Tuesday, December 1, 2009

Planning For Success In A Small Business

Planning is the ingredient that makes success possible. Not planning is analogous to attempting to catch a fish by throwing a spear into a river. In this case, success will depend on hope, and certainly, the vast majority of humankind will be dead if for our dinners we depended on catching fishes with spears.
  • On the other hand, the desire to be successful while we are still alive makes planning all the more important. It gives us a road map to where we want to go, and makes clear what is possible and what is not, helping us optimize our resources toward goals that make success possible.
  • Planning involves setting up clear direction for a system, then guiding the system to follow the direction to achieve its purpose. By merely going through the motion of planning does not lead to success, until strategies are developed to achieve goals that show progress toward attaining the purpose of the system.
  • The system to be guided by planning could be a business, a department, a production process, a family, or the condition of life. Whatever it is, the system should have four principal elements. It should have inputs, processes, outputs and outcomes.
  • The inputs include raw materials, technologies, money and labor. These inputs go through specific processes that coordinate them to achieve the goals set for the system. The outputs are the physical results produced by the processes, such as goods and services. Improvement in the quality of life of customers and employees brought by the use of the goods and services represents the outcomes or values of the system.
  • Once the system is selected, planning begins with working back through the system to guide it. Starting with the outputs and outcomes, the planners will set up the processes by which identifiable results and values can be attained. They will also arrange for inputs or resources to carry out the processes. The inputs are usually presented in the form of a budget.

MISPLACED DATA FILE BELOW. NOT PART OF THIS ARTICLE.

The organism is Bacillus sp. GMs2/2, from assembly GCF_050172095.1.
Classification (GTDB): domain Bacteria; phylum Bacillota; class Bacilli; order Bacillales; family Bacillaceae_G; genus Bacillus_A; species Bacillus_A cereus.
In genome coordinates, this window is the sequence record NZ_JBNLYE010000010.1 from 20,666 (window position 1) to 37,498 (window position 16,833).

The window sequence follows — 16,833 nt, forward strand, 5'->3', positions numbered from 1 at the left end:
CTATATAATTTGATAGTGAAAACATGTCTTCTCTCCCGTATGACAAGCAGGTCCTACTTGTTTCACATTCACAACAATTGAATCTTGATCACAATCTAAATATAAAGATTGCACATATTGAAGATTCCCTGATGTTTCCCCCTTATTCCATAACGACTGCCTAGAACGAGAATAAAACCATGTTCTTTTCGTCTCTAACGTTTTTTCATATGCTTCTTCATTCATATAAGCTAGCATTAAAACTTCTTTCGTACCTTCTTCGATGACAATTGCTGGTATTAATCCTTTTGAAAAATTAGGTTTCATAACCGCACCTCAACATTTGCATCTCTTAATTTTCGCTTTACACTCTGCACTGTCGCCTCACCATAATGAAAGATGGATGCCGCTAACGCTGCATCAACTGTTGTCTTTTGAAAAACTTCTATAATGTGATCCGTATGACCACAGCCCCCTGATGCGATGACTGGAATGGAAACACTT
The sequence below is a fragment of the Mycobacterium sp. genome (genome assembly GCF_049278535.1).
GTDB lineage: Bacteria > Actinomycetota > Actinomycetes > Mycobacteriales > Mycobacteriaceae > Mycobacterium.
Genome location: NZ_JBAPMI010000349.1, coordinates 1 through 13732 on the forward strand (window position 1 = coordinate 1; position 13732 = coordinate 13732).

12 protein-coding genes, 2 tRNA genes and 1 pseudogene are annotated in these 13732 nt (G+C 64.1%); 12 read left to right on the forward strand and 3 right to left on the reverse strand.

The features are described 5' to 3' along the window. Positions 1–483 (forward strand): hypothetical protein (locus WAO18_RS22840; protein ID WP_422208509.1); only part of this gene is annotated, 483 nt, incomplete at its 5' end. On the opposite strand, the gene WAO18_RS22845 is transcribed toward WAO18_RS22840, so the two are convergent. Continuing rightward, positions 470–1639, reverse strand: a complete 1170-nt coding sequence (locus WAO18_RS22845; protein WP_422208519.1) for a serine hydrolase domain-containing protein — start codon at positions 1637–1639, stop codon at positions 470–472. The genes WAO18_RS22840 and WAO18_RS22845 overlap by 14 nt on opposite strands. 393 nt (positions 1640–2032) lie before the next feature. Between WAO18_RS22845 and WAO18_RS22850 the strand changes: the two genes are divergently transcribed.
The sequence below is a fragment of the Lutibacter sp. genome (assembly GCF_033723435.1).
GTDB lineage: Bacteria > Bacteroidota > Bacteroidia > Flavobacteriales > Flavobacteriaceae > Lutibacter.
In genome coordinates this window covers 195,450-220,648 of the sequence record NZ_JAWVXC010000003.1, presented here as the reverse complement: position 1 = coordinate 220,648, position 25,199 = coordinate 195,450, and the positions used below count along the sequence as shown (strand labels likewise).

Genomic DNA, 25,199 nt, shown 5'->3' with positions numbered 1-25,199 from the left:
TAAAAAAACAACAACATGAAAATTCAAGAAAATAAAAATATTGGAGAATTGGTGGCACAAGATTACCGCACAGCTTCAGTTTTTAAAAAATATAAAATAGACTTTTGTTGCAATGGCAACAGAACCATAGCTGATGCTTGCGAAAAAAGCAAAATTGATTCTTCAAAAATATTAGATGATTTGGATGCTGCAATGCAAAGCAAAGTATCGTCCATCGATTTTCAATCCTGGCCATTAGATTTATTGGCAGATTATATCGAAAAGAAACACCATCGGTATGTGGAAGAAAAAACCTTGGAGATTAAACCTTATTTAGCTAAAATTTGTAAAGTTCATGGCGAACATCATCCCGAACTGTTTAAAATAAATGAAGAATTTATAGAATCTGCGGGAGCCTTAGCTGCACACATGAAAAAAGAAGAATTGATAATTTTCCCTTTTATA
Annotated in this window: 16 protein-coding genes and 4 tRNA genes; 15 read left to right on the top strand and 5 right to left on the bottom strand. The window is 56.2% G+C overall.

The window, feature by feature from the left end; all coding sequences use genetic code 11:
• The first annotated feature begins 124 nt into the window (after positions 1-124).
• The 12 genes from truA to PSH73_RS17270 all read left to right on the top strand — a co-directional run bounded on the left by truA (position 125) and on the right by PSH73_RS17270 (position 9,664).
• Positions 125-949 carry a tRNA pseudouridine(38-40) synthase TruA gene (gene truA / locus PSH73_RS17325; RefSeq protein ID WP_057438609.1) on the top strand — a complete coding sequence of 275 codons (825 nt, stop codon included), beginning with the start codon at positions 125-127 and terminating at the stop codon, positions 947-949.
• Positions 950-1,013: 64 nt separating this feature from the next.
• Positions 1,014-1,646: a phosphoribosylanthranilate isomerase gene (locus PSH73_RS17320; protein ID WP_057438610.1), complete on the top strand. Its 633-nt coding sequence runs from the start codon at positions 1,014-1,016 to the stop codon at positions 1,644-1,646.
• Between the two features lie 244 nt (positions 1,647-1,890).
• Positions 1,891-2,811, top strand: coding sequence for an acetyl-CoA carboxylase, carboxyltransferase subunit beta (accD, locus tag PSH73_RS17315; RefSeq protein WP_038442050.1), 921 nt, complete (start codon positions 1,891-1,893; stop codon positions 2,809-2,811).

• Goals will be set for each element in the system. These goals will be specific so that no question arises as to which element each is assigned. The goals will be measurable so that progress toward planned results within the system can be evaluated. They will be attainable as well as realistic, and the time frame within which goals are to be accomplished will be clearly stated.
  • Planners will develop strategies to optimize the processes by which to achieve the goals within the system, and objectives selected to be time sensitive and show progress toward the goals to which they relate. Responsibility for achieving these objectives will be given to persons with the experience and skills to carry them out.
  • What strategies are chosen will depend on the extent to which the business can afford them, how practical they are in achieving the goals of the system, and how efficient resources within the business are used, building on its strengths and taking advantage of its opportunities.
  • Planners should not lose sight of the purpose of the planning process. This is important because all plans run into some difficulties during implementation. Parts of the plan may need rethinking to bring in new information in response to changes on the ground; therefore, the plan should be flexible and adaptable to unforeseen changes.
  • Additionally, there may be internal or external resistance to the plan that renders its implementation too costly, or lead to irreparable damage to the reputation of the business. In both cases, a rethinking of the purpose and values of the plan will bring to light information that was overlooked or given less weight in the planning process.
  • The final plan will be written into a document, and distributed to all employees responsible for its implementation. Where the plan is successful, management should acknowledge and celebrate it, so that employees will see the fruit of their efforts, and be appropriately rewarded. 
Knowing the purpose of your business plan will ask, what are the processes by which to achieve it? How will you get the money to finance the processes? What are your strategies to achieve the goals set for the system? Are your objectives timely and show progress toward your goals. Are the elements in the system properly coordinated to achieve the purpose and values of your business? If your answers are ‘yes’ you are on the road to success.

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